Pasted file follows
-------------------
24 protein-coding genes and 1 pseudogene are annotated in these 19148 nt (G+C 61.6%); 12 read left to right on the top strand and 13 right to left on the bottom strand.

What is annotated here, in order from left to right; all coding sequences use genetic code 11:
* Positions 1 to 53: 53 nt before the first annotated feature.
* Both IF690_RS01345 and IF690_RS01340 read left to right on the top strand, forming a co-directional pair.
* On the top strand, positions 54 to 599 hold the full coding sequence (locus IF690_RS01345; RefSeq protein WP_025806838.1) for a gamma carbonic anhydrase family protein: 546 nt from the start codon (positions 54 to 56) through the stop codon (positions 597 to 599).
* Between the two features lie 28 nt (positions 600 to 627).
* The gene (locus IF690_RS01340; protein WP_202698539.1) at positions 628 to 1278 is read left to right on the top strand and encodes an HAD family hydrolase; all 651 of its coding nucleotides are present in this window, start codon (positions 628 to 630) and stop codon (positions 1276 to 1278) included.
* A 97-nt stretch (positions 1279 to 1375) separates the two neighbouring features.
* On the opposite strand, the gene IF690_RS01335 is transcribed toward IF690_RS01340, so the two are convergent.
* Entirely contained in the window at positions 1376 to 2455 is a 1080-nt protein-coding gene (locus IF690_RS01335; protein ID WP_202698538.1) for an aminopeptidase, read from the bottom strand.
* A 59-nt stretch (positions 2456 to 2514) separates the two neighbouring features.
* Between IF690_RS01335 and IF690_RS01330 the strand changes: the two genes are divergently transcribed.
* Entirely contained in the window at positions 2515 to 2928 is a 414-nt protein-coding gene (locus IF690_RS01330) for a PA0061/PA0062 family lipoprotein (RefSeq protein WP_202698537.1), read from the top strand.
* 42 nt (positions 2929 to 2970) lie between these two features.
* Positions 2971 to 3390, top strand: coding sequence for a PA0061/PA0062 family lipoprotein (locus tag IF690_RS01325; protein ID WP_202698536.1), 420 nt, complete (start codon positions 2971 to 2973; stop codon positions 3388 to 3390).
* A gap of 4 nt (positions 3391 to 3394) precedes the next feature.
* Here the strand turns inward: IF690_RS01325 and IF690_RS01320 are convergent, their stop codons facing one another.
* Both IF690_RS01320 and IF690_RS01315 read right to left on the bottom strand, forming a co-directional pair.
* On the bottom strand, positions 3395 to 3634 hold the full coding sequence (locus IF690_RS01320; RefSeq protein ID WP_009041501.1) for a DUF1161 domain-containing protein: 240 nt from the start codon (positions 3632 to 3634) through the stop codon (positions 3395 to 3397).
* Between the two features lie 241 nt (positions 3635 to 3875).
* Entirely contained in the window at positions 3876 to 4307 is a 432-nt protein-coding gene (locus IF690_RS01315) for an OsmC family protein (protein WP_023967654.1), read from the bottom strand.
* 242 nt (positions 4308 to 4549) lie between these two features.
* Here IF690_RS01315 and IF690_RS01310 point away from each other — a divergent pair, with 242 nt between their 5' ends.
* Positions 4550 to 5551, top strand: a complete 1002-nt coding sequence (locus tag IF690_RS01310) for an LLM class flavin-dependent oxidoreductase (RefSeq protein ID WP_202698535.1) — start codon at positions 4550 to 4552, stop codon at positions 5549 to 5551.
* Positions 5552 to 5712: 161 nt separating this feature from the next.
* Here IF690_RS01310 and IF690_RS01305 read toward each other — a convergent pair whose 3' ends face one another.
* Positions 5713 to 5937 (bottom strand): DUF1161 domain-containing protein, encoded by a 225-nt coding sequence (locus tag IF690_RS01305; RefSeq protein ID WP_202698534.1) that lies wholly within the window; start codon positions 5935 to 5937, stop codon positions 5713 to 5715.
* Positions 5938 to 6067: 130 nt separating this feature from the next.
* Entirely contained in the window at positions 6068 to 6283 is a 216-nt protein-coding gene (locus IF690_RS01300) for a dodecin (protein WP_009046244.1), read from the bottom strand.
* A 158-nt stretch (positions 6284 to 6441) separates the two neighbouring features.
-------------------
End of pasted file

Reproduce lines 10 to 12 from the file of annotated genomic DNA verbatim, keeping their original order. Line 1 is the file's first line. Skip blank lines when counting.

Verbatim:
* Entirely contained in the window at positions 1376 to 2455 is a 1080-nt protein-coding gene (locus IF690_RS01335; protein ID WP_202698538.1) for an aminopeptidase, read from the bottom strand.
* A 59-nt stretch (positions 2456 to 2514) separates the two neighbouring features.
* Between IF690_RS01335 and IF690_RS01330 the strand changes: the two genes are divergently transcribed.